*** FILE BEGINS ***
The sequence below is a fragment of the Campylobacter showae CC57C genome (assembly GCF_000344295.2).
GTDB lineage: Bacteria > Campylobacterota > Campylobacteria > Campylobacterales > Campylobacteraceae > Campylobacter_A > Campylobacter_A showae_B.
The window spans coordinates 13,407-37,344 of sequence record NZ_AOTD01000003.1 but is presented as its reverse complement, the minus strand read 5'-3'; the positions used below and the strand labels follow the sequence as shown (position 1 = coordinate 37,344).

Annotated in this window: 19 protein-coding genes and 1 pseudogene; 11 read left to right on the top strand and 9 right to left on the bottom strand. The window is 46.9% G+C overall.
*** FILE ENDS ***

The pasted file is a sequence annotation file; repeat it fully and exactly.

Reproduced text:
The sequence below is a fragment of the Campylobacter showae CC57C genome (assembly GCF_000344295.2).
GTDB lineage: Bacteria > Campylobacterota > Campylobacteria > Campylobacterales > Campylobacteraceae > Campylobacter_A > Campylobacter_A showae_B.
The window spans coordinates 13,407-37,344 of sequence record NZ_AOTD01000003.1 but is presented as its reverse complement, the minus strand read 5'-3'; the positions used below and the strand labels follow the sequence as shown (position 1 = coordinate 37,344).

Annotated in this window: 19 protein-coding genes and 1 pseudogene; 11 read left to right on the top strand and 9 right to left on the bottom strand. The window is 46.9% G+C overall.